Donors can search projects by topic, teacher, school and location, and can filter results if they’d like to donate exclusively to low-income schools or diverse classrooms.
DonorsChoose is one of the most popular crowdfunding sites because it’s teacher-focused, but it’s not the only option.
Melissa McPherson, a teacher at Middleton’s Purple Sage Elementary, normally spends around $500 a year or more on her classroom. This year, she created an Amazon Wish List to curb costs after seeing other teachers benefit from the platform.
The third grade teacher’s list included prizes for her students and items she normally would have borrowed from other teachers. She wanted to focus on supplies she could reuse over the years.
While Wish List is not centered on education, McPherson says it’s more fluid than other platforms. She can add supplies as she thinks of them and receive items as soon as they’re donated and delivered.
Many educators post their Wish Lists on social media with #CleartheList, and donors can search through the hashtag and give what they can. The movement is known as the Clear the List campaign. Companies (including Amazon), nonprofits and celebrities are often among the high-paying donors.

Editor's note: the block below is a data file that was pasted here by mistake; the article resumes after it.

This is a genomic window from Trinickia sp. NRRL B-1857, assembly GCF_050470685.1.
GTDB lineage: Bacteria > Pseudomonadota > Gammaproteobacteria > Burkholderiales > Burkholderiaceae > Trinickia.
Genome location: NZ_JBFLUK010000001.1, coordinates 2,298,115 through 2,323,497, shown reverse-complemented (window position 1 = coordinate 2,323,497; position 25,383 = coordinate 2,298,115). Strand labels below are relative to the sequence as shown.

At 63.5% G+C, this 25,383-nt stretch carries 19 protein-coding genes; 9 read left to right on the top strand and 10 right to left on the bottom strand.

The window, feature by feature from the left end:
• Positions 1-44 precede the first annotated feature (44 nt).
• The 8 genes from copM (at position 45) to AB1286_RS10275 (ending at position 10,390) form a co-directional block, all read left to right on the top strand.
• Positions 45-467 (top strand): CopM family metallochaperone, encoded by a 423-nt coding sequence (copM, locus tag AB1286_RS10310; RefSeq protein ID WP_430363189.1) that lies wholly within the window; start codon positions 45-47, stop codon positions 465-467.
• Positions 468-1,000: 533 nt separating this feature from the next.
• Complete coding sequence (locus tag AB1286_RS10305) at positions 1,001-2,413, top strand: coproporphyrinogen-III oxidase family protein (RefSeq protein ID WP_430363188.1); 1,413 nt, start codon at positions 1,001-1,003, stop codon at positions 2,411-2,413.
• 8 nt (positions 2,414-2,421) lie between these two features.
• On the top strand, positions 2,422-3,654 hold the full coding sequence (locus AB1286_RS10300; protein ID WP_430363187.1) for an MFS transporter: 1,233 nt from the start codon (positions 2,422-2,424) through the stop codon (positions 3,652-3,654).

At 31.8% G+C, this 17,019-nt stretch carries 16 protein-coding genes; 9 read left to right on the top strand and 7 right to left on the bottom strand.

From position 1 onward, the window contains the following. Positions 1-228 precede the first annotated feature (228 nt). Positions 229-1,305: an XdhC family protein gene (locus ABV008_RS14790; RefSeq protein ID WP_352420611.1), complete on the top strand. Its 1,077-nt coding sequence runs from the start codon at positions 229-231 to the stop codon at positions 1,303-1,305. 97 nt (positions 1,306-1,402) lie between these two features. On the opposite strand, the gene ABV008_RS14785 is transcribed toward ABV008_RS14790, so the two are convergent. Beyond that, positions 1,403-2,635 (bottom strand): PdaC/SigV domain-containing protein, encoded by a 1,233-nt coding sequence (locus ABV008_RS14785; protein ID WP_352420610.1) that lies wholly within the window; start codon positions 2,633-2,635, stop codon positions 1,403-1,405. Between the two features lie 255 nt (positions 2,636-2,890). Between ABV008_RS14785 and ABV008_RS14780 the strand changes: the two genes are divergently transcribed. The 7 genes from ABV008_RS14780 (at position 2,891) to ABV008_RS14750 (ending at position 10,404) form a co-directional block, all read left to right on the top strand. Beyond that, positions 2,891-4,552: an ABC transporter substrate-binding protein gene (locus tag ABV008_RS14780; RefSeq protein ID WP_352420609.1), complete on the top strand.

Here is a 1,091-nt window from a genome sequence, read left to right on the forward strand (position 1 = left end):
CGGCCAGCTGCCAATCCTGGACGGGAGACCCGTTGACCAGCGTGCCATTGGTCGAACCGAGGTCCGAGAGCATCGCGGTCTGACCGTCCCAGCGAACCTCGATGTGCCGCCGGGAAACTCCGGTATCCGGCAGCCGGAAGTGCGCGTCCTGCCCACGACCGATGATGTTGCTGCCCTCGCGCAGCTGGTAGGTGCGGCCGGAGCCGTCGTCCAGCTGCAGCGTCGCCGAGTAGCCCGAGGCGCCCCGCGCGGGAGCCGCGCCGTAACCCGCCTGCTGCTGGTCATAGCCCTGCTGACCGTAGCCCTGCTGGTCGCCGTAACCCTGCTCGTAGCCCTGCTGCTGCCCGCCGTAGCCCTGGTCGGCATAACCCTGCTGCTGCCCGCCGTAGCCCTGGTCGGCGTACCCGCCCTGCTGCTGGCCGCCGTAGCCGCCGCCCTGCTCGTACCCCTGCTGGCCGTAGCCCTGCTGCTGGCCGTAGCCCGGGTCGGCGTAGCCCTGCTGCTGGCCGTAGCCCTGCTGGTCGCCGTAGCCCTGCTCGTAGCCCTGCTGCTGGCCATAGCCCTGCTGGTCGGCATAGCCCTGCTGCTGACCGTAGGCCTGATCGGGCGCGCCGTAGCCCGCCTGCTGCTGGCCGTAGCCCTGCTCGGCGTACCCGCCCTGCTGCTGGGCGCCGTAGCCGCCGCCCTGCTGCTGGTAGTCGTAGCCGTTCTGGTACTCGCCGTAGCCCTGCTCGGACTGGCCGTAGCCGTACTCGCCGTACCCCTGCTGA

Districts don’t always approve of crowdfunding
The Middleton School Board passed a rule in 2018 requiring teachers to get their principal’s approval before crowdfunding, according to an Idaho Press article. The policy largely focused on DonorsChoose, which many Middleton teachers used at the time.
But educators weren’t entirely on board. Some worried that the regulations would dissuade teachers from using the platform at all. McPherson said that the district policy was part of the reason she avoided DonorsChoose.
“The intent of adding such a policy was to ensure the district and school had the opportunity to support teachers’ needs to the best of their ability financially,” said Middleton superintendent Marc Gee, who was not superintendent at the time the policy was enacted. “Even with the best of efforts, there are some items we do not provide, and in those cases teachers are able to pursue crowdfunding and grants.”
Other districts across the country have restricted DonorsChoose, some going as far as banning the platform.
Teachers can also apply for grants, but those tend to be more complicated.